The items I initially stopped in for should have fit into one of those little plastic baskets the store provides.
Unfortunately, I had already grabbed one of the big, new shopping carts.
Even more unfortunate, I had to stop in the meat department.
As y'all are well aware of by now, I have a new smoker.
I tried not to look over at the pork shoulders and turkey breasts as I was headed for the beef chuck roasts.
Matter of fact, I did really well keeping my focus squarely on the case holding the various cuts of beef. After all, all I needed from the meat department was two chuck roasts to make a big pot of chili with.
I was doing so well. Then a couple went past Christine, myself, and our shopping cart. A nice pork shoulder was sitting proudly in the baby seat of their cart.
I spun around and walked over to the pork section. One pork shoulder later I was on my way to the poultry section. Fortunately there were no fresh turkey breasts. Unfortunately I asked a meat department associate if they had any. She guided me to the frozen meat section.
One ten pound turkey breast later we were on our way to the rest of the store.
A full blown shopping trip had broken out.
Five items that should have cost around $30.00 became a shopping cart full of stuff totaling just under $195.00.
A blog featuring the smoked shoulder and smoked turkey breast will be in another post soon.
However, today's blog features chili.
Last time I made chili, I did my dad's version. My dad made excellent chili. This time I wanted something different.
Dad's chili always started with ground chuck.
Mine starts with me hand trimming two large chuck roasts cut into cubes. In this case each roast weighed just about 2.75 pounds each. After trimming, the yield was just about 5 pounds of lean beef.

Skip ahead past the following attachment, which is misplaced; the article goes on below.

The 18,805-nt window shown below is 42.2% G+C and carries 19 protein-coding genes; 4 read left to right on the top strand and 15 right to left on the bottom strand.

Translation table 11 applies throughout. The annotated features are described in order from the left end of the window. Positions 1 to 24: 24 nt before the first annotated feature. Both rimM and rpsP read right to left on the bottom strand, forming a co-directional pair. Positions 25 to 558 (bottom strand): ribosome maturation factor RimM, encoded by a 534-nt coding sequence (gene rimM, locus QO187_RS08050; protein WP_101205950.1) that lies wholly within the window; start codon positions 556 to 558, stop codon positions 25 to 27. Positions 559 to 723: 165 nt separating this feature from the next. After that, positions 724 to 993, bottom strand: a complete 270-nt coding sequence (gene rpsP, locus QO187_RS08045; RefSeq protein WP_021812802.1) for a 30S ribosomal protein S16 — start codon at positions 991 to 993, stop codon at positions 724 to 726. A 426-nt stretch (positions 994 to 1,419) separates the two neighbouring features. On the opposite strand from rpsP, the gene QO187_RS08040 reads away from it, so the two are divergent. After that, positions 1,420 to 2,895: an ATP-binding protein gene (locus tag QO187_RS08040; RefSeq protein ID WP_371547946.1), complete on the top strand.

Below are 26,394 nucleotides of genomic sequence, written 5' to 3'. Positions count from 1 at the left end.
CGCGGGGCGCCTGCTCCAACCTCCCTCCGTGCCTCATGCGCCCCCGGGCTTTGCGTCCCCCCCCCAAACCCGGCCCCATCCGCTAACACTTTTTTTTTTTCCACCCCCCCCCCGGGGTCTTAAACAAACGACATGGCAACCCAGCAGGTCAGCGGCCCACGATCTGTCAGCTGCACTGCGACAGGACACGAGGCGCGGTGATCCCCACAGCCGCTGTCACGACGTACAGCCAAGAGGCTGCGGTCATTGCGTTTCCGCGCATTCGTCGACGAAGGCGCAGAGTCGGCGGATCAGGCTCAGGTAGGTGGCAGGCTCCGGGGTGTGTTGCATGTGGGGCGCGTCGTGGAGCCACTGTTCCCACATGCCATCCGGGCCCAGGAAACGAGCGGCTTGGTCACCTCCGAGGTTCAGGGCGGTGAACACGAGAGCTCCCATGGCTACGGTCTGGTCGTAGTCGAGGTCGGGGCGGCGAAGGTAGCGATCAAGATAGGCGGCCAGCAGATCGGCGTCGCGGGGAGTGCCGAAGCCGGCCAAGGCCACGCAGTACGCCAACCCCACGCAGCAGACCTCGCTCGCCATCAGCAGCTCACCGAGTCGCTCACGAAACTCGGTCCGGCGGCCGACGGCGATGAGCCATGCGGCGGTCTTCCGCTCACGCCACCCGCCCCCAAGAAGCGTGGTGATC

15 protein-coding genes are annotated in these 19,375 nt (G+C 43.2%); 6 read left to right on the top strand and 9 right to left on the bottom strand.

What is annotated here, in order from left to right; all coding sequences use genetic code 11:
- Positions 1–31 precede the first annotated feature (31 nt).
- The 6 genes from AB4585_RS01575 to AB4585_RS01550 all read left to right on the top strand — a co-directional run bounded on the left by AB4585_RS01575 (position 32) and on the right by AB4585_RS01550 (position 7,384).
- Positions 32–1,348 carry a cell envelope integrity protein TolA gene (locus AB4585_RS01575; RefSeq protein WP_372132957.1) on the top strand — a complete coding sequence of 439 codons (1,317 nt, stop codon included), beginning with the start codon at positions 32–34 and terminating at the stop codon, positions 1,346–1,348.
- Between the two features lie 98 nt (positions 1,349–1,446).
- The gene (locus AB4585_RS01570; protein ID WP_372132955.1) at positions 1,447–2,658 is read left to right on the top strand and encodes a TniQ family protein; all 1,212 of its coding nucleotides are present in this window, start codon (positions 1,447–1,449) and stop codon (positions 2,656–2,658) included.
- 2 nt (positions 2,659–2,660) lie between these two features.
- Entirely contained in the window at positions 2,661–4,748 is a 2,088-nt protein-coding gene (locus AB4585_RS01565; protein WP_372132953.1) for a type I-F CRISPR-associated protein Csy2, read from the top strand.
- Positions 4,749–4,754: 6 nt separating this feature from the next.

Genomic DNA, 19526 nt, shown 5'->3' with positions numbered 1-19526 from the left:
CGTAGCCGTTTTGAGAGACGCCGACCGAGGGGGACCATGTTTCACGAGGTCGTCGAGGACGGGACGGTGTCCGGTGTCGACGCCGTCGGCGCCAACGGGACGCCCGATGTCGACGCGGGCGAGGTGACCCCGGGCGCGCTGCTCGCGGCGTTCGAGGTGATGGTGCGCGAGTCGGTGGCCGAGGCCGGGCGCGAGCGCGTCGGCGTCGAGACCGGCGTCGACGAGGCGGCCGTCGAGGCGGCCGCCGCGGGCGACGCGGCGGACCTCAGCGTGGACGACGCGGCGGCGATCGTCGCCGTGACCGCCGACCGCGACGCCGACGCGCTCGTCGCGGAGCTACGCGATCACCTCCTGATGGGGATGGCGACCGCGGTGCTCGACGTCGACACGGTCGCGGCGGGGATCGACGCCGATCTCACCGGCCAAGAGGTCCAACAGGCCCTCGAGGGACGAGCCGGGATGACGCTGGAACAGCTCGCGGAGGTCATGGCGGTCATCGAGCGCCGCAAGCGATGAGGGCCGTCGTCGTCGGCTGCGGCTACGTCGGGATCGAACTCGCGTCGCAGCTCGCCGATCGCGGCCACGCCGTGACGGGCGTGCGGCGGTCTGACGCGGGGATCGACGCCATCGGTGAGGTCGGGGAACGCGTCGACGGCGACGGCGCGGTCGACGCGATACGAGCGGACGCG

I looked at the pile of beef cubes. This was going to require some of my larger cookware.
I broke out my 15 quart pot. It's my favorite for making chili, stews, and gumbo. It has a nice heavy 18/10 stainless steel bottom, a "bucket" handle, and a side handle. It's designed for use on an induction stove as a pot to process jarred foods, but cooks really well on any stove.
It cost me $10.00 for it and a matching lid in 1995 at a Williams-Sonoma outlet in East Memphis.
I'm pretty sure I've got my money's worth out of it.
Anyway, I browned the chuck cubes in two batches.
Then I chopped up two medium onions and four cloves of garlic. The onions and garlic were sauteed until translucent and covered with 8 quarts of cold water. Cold water aids in "deglazing" the pan, that is, get the crusty parts of seared meat off the bottom of the pot.
After the liquid/onions/garlic reaches a simmer, I returned the meat to the pot.
After the pot returned to a simmer, I added a 28 ounce can of San Marzano tomatoes and a 6 ounce can of tomato paste.
I let it simmer for a bit and then added three tablespoons of chili powder, one tablespoon of ground cumin seed, and two double cans of light kidney beans. The kidney beans HAVE to be drained and rinsed. If you don't, there's a high probability that the bottom of your pot will scorch due to the starch in the bean packing liquid.
Two hours later.........
Four hours later (with 1.5 tablespoons more of chili powder and 1 tablespoon more ground cumin)....
Six hours later.........DONE!
By this time it was 1:30 am. Not that it mattered. Christine and I had an early dinner. She had a class to attend last night.
Besides, as we all know, chili gets better after it sits for a while.
The really nice thing is that tonight's dinner is all set to go.
Now then, it's time for me to wash my cooking gear and kick back.
Until the next time, all y'all take care of yourselves.
Air Traffic Mike, ret.